More on Echo Park
by Louis Jacinto
My last entry explained how I came to live across the street from the beautiful Echo Park Lake in Los Angeles while in college. I lived there from 1978 – 1984.
Here I’m sharing some pictures I took of the lake in June of 1981. Appearing in some of the images is Roberto Moreno, one of my closest friends from my college days.
Roberto and I had some wonderful adventures together, both in and out of Echo Park.
Just click on each image for a larger, more detailed view.
This is a view of the Boat House
The apartment complex in the center of this image is where I lived, at the very top of the hill. Spectacular views!
My friends would always humor me when I would ask them to pose for me. Roberto was always ready to go along with my ideas, but he always added his own little touch when I would photograph him.
This was directly across the street from my apartment. The palm trees in Echo Park Lake are just majestically beautiful!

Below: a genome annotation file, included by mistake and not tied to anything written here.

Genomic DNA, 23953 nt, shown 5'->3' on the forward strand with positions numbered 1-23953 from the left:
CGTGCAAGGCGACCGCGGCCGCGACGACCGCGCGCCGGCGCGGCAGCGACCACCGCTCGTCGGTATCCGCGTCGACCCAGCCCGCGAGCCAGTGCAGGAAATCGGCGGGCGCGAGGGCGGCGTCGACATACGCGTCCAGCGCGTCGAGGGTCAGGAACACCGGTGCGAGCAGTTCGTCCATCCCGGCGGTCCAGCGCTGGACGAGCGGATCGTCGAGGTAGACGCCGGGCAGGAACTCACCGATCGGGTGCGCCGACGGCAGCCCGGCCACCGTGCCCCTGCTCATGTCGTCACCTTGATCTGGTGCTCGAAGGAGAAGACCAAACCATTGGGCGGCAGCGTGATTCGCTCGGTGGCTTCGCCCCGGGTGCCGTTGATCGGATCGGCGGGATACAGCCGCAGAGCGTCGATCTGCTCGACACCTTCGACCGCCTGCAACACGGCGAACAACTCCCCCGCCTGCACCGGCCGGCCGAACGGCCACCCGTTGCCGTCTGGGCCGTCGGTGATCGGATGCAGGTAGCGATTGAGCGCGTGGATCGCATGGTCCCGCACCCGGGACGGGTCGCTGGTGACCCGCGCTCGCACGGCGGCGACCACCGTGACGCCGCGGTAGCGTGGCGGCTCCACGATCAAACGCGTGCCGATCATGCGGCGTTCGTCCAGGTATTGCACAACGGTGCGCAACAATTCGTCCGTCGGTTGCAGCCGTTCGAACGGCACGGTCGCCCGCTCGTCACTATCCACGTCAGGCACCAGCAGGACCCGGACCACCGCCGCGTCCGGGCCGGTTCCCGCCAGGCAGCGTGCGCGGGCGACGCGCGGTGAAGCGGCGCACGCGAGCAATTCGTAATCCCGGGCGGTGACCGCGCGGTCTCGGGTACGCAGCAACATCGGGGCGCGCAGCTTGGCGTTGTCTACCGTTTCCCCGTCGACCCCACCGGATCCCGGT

A beautiful statue, my old friend!
Folks were always fishing in the lake. It is an oasis in the middle of town!
This is my Duchamp!
You are not looking at the urinals in the Echo Park Lake men’s room, you are looking at a photograph!
The Lotus in Echo Park are just so beautiful! Unfortunately, these lovely plants died off. Fortunately, someone had taken a few home and grew them and the City was able to replant them in the lake. The lotus have returned to Echo Park.
Roberto sitting at the water’s edge in a hollowed out tree stump.
These two images are on the base of the statue at the lake. One of Echo Park’s most beloved icons sculpted in the Art Deco style by artist Ada Mae Sharpless, the statue’s official name is “Nuestra Reina de Los Angeles” (Queen of the Angels). But most people refer to the statue as the “Lady of the Lake.” Sharpless was awarded this art commission by the federal Works Progress Administration in 1934, a Depression-era program that commissioned works of public art. Originally intended to be cast in bronze, the 14-foot-high cast stone statue was given as a gift to the city of Los Angeles in 1935.
Now go and visit Echo Park Lake to see the beautiful restoration.